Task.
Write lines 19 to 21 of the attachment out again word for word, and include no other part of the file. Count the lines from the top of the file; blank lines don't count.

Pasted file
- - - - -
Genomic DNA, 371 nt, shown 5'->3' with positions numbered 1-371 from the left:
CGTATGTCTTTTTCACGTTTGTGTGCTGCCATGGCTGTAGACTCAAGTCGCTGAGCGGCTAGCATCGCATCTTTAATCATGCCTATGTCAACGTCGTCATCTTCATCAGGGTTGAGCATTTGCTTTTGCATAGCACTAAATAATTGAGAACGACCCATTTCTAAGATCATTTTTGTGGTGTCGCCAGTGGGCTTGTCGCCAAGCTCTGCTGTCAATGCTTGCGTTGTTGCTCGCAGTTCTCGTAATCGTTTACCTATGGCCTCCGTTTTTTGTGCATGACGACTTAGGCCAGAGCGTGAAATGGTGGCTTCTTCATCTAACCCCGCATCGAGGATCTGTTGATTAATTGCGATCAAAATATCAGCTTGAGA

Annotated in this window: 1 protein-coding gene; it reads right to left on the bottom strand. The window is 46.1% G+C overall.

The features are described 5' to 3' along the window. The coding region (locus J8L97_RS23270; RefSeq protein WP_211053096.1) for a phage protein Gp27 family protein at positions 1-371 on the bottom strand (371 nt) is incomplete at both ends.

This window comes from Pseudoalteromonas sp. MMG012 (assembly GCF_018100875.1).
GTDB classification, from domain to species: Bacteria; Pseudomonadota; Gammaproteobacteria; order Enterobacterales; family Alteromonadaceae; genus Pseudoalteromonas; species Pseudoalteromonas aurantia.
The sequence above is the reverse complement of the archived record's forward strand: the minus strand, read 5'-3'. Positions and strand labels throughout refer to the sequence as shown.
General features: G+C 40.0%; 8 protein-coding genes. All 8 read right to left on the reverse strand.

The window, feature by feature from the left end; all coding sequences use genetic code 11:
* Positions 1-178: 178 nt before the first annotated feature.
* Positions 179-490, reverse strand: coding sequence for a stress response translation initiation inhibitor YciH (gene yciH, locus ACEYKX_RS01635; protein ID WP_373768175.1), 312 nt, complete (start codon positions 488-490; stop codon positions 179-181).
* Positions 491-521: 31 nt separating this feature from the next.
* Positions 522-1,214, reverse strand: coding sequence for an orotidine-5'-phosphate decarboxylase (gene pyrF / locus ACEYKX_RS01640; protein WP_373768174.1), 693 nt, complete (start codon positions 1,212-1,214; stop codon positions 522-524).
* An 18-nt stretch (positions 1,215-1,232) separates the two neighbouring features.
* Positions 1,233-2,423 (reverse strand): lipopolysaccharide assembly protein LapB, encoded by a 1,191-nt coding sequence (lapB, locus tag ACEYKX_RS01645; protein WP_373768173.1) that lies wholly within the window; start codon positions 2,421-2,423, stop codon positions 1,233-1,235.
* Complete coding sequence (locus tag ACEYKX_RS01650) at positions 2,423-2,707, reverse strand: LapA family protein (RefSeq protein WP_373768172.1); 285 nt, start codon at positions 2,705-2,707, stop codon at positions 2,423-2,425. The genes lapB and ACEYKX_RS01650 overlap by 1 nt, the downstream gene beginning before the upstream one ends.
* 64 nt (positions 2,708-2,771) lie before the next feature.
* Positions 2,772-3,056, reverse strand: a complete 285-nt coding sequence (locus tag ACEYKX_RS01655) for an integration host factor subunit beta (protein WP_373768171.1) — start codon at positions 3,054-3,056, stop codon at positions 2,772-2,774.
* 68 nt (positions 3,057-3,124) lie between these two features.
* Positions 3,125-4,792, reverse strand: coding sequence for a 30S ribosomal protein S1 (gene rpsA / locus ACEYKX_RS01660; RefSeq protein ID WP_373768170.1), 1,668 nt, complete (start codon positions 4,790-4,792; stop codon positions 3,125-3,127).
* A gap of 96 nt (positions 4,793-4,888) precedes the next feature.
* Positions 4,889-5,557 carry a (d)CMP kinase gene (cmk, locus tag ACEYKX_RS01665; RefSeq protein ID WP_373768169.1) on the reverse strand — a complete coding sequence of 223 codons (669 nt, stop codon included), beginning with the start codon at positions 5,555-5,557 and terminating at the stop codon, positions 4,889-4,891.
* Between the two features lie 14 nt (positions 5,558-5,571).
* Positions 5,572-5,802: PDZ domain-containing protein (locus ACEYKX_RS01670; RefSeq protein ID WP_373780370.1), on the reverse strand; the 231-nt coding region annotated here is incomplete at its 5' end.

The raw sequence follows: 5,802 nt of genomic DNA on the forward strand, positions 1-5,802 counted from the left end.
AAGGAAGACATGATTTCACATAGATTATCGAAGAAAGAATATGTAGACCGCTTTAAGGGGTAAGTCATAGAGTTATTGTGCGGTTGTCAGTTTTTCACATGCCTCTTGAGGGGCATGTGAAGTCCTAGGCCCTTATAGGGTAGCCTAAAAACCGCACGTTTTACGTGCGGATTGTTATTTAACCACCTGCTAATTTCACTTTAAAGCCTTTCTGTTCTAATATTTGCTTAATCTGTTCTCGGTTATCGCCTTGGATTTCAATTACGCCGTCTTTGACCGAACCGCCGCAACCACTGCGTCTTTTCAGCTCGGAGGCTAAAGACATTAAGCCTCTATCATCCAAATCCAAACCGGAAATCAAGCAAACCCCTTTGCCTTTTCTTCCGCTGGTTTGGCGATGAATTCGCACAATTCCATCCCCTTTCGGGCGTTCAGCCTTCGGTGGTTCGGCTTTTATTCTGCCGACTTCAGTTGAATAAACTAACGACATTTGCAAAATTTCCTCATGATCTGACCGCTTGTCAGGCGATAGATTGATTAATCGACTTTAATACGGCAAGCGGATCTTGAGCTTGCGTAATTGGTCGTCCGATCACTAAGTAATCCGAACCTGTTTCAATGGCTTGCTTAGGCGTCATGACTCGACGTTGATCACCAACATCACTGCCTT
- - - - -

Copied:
* 68 nt (positions 3,057-3,124) lie between these two features.
* Positions 3,125-4,792, reverse strand: coding sequence for a 30S ribosomal protein S1 (gene rpsA / locus ACEYKX_RS01660; RefSeq protein ID WP_373768170.1), 1,668 nt, complete (start codon positions 4,790-4,792; stop codon positions 3,125-3,127).
* A gap of 96 nt (positions 4,793-4,888) precedes the next feature.